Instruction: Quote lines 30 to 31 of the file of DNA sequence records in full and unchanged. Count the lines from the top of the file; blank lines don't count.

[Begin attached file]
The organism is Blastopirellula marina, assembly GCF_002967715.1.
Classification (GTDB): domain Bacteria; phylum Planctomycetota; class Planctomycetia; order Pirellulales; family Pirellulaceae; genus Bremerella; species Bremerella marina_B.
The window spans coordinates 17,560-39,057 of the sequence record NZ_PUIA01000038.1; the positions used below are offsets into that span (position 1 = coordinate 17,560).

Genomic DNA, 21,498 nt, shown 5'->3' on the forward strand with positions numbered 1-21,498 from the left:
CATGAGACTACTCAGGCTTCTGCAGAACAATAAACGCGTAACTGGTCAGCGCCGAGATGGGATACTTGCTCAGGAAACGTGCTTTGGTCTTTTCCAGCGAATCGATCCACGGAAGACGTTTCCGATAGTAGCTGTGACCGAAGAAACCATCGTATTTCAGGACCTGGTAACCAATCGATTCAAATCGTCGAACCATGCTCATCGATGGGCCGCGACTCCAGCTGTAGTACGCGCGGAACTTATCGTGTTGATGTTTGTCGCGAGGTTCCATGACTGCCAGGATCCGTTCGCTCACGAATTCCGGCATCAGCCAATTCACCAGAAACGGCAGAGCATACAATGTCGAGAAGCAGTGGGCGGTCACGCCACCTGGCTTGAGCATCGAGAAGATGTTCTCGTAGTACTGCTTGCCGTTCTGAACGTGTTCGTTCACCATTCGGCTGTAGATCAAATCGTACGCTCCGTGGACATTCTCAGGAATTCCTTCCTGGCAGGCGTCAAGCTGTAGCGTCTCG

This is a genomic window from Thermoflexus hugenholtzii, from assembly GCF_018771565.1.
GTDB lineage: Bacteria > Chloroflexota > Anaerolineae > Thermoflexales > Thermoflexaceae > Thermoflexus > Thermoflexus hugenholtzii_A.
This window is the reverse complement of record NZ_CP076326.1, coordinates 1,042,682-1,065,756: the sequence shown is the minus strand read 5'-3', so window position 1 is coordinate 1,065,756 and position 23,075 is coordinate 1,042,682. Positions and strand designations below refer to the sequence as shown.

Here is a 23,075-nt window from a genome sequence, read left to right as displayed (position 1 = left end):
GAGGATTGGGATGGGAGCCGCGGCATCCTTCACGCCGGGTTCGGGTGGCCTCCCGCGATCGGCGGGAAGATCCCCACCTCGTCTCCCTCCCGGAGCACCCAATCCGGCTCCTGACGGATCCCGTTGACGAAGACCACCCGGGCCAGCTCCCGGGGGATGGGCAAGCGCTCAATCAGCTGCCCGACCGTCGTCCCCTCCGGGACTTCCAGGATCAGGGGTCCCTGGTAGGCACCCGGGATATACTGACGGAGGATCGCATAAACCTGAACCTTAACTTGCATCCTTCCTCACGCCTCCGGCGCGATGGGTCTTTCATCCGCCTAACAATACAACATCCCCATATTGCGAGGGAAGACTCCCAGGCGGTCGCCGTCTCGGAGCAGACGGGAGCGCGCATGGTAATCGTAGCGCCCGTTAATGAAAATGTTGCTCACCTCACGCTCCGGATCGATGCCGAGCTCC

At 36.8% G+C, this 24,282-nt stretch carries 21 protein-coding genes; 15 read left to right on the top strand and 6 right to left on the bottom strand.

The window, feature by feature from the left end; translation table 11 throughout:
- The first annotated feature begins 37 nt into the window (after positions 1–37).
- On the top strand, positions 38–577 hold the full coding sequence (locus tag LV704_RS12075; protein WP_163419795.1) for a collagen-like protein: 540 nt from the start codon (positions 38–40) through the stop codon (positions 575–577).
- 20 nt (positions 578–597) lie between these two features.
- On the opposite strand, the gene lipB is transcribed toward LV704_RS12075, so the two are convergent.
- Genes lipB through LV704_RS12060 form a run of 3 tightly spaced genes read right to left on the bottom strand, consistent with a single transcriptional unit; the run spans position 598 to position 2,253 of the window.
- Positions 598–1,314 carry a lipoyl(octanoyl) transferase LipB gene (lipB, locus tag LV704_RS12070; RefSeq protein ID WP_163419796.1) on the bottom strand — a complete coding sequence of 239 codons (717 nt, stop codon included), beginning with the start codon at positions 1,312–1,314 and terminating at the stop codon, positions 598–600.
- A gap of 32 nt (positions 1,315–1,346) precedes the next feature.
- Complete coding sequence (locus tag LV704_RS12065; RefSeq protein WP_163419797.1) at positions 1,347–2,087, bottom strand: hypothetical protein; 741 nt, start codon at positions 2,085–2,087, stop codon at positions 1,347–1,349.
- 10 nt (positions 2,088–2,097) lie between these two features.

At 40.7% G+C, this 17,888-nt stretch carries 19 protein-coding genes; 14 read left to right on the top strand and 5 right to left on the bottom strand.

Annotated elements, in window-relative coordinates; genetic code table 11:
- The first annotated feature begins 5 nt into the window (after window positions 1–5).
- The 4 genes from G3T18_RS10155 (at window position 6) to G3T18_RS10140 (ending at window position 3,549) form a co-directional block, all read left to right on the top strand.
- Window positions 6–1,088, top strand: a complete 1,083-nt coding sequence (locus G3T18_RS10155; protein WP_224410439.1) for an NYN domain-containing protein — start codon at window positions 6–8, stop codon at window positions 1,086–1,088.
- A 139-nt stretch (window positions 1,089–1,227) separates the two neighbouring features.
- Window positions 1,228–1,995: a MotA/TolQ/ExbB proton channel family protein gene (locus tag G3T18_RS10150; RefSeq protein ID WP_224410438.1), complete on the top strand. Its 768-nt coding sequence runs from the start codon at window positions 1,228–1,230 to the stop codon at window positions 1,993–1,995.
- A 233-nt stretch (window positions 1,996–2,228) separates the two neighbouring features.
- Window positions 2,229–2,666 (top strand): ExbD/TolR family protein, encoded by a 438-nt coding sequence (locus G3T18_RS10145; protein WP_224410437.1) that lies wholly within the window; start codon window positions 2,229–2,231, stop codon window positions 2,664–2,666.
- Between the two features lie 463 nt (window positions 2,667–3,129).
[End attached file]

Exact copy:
- Window positions 2,229–2,666 (top strand): ExbD/TolR family protein, encoded by a 438-nt coding sequence (locus G3T18_RS10145; protein WP_224410437.1) that lies wholly within the window; start codon window positions 2,229–2,231, stop codon window positions 2,664–2,666.
- Between the two features lie 463 nt (window positions 2,667–3,129).